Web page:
HAI.TIIIOHE, March s.—The Nun to rn< r
row will publish the following kpenist
from lb.me dated today: "The Get
man, AuHtrian, Spanish, French and
other ambassadors are receiving instruc
tions to confer with Marcini, thelialian
miniater of foreign affairs, regarding
European cooperation with a view to
demanding the Washington government
to initiate legislation against avowed
dynamite enemies. Soms ambassador*
approved the reviving of atriog'-nt pas*
porta for all voyage* from America.
Other* say that the government at
Washington ia best able to adjust the
remedy without European interposition
Signor Marcini recognize* the difficulty
of the authorities at Washington inau
gurating legal surveillance, lie also
point* out Engli*h protection to for
eign emissaries who legally enjoyed im
munity from arresta wlien English in,
tereita were unmolested. Some ambus,
sudors ssy* that while England fostered
revolutionary incendiaries regardless of
disaster to foreign nations, slip now 1
complain* only when she herself is dam. j
aged. Other ambassador* tk the
ground that moral suasion is the only
remedy for socialistic evil*."
Star Routo Investigation
WA*HIM.TOX, March 8. Mr. Springer,
i-hairrnsn <>f the f'-immitti-i on l-'.x
penditure* in the Department of Justice
which begin" this j*. .k an iriv- -tigati' n
of the expense* mcurr- I in the rcn-nt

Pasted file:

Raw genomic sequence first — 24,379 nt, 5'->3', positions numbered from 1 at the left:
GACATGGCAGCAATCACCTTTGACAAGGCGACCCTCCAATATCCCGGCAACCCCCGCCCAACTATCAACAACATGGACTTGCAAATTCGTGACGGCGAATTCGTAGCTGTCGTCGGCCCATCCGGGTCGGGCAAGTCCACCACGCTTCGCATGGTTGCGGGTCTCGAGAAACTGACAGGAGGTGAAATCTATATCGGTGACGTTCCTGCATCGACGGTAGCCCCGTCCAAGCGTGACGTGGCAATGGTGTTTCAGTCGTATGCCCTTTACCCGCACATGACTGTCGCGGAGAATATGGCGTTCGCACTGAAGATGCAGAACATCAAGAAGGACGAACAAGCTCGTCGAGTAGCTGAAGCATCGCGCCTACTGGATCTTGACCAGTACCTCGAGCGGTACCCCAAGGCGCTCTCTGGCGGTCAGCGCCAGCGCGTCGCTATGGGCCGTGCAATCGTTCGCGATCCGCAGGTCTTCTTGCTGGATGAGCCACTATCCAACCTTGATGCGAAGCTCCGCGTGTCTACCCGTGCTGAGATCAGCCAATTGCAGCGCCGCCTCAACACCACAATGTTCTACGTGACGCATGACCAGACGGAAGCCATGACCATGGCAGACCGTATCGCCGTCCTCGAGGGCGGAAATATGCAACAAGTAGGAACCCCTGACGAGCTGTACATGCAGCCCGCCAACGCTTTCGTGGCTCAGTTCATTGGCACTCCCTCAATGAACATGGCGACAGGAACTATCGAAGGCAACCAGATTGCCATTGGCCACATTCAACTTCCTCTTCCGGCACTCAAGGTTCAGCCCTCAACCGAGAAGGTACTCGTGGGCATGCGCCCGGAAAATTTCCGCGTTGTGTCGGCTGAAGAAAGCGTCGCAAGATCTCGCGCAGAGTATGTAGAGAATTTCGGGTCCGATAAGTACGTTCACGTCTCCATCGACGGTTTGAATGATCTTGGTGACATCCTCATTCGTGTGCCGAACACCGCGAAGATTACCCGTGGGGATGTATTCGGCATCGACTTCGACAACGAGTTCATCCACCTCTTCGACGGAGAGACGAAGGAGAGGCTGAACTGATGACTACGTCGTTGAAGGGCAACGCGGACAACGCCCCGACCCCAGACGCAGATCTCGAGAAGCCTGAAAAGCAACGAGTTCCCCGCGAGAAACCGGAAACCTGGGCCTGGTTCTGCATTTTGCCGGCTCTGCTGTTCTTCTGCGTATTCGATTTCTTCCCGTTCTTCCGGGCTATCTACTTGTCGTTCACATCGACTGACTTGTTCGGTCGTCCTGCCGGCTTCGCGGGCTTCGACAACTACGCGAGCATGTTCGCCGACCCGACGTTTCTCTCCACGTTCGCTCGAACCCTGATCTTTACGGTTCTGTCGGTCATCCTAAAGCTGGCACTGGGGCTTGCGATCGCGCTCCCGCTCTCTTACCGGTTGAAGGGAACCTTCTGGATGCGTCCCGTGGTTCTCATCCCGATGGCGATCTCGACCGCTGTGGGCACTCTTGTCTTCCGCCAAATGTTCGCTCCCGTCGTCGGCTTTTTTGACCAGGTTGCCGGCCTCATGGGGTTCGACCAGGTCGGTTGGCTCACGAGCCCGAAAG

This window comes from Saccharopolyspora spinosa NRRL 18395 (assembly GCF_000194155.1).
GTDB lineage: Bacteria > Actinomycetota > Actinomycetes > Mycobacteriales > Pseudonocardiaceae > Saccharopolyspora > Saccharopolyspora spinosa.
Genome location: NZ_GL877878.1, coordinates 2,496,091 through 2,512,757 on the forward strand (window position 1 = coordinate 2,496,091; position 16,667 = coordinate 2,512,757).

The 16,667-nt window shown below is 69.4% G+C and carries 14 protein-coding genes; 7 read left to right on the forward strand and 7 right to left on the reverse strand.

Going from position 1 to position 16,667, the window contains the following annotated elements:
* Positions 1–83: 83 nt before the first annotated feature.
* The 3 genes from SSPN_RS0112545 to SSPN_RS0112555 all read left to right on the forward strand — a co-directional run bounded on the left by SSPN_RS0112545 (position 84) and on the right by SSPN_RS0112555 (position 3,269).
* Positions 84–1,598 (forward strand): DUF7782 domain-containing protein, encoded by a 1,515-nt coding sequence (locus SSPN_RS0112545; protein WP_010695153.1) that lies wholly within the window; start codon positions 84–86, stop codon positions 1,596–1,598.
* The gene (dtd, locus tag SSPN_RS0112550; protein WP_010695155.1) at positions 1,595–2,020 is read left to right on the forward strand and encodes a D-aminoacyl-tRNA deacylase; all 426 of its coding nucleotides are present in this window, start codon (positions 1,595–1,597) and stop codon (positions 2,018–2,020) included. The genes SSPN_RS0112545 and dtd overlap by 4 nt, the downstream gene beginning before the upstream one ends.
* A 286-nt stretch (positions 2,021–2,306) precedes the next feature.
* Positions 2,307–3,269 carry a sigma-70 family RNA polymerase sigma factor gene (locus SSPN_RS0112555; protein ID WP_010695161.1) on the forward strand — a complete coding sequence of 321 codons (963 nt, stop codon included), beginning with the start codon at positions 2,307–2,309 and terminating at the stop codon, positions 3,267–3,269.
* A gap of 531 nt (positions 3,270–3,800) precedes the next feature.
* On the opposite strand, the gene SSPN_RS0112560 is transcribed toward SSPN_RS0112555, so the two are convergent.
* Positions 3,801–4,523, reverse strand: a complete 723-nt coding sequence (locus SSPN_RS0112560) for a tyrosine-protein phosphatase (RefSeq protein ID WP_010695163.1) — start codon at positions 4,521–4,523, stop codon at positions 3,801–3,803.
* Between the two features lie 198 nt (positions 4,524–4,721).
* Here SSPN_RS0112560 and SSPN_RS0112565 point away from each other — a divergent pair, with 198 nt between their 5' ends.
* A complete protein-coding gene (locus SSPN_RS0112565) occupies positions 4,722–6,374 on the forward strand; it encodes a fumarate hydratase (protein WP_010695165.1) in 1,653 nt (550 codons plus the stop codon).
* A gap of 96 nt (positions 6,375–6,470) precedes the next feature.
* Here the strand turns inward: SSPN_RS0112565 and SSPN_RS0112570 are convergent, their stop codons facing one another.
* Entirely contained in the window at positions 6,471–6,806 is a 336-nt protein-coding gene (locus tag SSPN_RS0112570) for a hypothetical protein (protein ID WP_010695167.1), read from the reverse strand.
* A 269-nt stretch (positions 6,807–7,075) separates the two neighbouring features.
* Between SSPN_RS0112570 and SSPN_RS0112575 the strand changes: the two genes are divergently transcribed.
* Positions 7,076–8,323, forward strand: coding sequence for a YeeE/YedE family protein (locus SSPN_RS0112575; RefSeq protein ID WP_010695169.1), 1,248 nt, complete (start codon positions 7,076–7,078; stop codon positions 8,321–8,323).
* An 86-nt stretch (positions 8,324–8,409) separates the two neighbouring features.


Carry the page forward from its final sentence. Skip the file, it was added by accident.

8t ir Route trial*, received u teb grim
hist evening, just after the adjournment
•f the Hon • , from ex I' wtmu-'er lien
•ml J une*, saving tliut In - >UId not I>•
present on Tuesday, and u-k ng tint In
might In- examined a d.n later. Mr.
springer, with tin- con-ent of the other
meniL-r# of the commit • <-, granted Mr
James lii*requ-t,und tl.e iiinwt gatjon
will not begin until Weilne- lay The
other principal wit tie--cs are expected
to testify each one day later than at
fir*t announ-. I Tin* will plaee the
examination of ex Attorney General
MacVeagh on Thursday, that of D
Senator Spencer on F'riday, and Mr
<iib*on will, probably.be examined on
Mr. Ker i to be one of the next wit
ne**..* before the committee and the
chairman think* h will send for Mr.
Dorsey. probably sometime in April.
Mr Springer said to the fYza/correepou
-lent this evening
I desire to enalih every per-oii who
has been si all cnggcd in tL' -e mat icrs
to have the opportunity of explaining 1
Why it was that Ihe principal l-oefi, ia
rie* of the Siar Route fraud* were nut
prosecuted, and I want to find out the t
whole history of the prosecution* that
were had. I intend to have the extm
j ination continue without any inteirup
' 'ion a* f.tr a* poswibie, until th>- whole
matt<-r i* in*•-•tigated. The only thing
that I think of that will interfere with
the progress of the committee will boon
the 12th instant, whn I am obliged to
be in New York, as upon that night
I had an engagement to lecture in
In anw.-r to a question a* to when he
thought the investigation will be com